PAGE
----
Day 130: Going In Circles
Short post today as I hope to join the #Statschat on twitter…every Thursday night at 9pm EST hosted by Bob Lochel.
Today in Precalculus, we ventured into parametizing circular motion. Good ol’ Geogebra to the rescue again! I just have to send out a big THANKS to all of you who create and post such fabulous documents! With little (to no) intervention from their teacher (why was I even there?!), my precalc scholars developed the parametric equations almost seamlessly based on their “playing” with the figures and sliders. They were so quick that I had to ask them “what would happen if we wanted to go around the circle three times as fast?” And they jumped on it like a bunch of math-jackals! You can see in the fourth photo their almost immediate result.
Once they had the conceptual understanding, we moved into the practice/application phase of the lesson. They worked on the following problems:
A rider jumps on a merry-go-round of radius 20 feet at the pictured location. The ride rotates at the constant angular speed of ω = -p/7 radians/second. The center of the platform is located 50 feet East and 50 feet North of the ticket booth for the ride.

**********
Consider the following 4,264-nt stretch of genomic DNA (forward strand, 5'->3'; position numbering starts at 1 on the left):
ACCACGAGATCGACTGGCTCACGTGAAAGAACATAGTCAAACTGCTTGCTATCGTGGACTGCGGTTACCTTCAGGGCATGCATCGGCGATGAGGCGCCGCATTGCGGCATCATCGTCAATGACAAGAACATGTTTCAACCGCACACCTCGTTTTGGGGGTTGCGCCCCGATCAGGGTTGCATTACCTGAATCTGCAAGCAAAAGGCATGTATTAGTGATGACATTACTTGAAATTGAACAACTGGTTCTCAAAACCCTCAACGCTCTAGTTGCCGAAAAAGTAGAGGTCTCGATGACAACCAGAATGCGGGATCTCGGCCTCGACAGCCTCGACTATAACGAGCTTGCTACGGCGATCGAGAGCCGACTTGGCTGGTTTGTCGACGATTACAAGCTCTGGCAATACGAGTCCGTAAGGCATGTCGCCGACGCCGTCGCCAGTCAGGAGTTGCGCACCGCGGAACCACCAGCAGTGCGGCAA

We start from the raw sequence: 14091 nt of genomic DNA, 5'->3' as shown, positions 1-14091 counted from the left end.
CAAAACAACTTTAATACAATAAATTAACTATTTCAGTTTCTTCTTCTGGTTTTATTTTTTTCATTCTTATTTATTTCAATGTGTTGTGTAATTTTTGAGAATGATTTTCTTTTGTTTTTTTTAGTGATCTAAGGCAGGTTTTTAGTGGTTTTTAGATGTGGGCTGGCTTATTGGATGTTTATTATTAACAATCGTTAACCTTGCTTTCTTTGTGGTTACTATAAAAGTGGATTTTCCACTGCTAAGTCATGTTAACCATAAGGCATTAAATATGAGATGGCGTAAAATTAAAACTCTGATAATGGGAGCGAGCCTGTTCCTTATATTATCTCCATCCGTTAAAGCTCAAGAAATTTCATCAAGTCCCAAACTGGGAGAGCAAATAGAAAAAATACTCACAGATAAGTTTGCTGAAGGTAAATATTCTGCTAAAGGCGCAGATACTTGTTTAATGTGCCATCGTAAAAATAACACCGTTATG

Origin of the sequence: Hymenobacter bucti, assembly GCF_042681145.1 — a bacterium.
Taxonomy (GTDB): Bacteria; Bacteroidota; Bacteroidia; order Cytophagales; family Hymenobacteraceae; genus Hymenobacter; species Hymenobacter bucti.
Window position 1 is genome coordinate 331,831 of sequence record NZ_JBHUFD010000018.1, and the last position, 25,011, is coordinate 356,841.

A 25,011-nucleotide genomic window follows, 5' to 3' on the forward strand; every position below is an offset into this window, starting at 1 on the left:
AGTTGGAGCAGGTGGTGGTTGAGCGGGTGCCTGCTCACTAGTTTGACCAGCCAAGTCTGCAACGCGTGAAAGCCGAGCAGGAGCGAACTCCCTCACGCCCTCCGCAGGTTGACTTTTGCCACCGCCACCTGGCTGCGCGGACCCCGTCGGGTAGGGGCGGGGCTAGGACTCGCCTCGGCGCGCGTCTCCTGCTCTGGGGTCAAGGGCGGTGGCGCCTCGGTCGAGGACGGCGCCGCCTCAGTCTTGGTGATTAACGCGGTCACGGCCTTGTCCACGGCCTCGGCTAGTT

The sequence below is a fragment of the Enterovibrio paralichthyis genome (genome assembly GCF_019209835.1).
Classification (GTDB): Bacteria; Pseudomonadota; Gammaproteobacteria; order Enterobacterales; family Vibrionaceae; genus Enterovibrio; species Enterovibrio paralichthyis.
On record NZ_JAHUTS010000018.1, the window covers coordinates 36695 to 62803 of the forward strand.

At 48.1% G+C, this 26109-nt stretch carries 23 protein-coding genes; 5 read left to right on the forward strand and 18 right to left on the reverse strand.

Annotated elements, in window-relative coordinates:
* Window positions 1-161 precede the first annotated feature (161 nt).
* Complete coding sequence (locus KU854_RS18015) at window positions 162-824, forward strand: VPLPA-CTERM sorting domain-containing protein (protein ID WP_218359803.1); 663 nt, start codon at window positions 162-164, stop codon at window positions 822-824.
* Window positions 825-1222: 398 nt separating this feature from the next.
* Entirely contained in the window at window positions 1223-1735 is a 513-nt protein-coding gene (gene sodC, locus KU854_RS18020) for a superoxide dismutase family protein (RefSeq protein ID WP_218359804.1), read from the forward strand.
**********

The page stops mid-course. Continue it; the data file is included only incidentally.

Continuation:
- What are the parametric equations describing the location of the rider?
- Where is the rider after 18 seconds have elapsed?
- How far from the ticket booth is the rider after 18 seconds have elapsed?
Applying Circular and Linear Motion
A six foot long rod is attached at one end A to a point on a wheel of radius 2 feet, centered at the origin. The other end B is free to move back and forth along the x-axis. The point A is at (2, 0) at time t = 0, and the wheel rotates counterclockwise at 3 rev/sec.
- As the point A makes one complete revolution, indicate in the picture the direction and range of motion of the point B.
- Find the coordinates of the point A as a function of time t.
- Find the coordinates of the point B as a function of time t.
- What is the x-coordinate of the point B when t = 1? You should be able to find this two ways: with your function from part (c), and using some common sense (where is point A after one second?).
- Find the first two times when the x-coordinate of the point B is 5.
- Write and solve one question about this situation.
As a side note, I have our tech trainer setting up a PD on Geogebra because lots of my mathies in my building are interested because of what we’ve done with our kids so far. I am SO thrilled!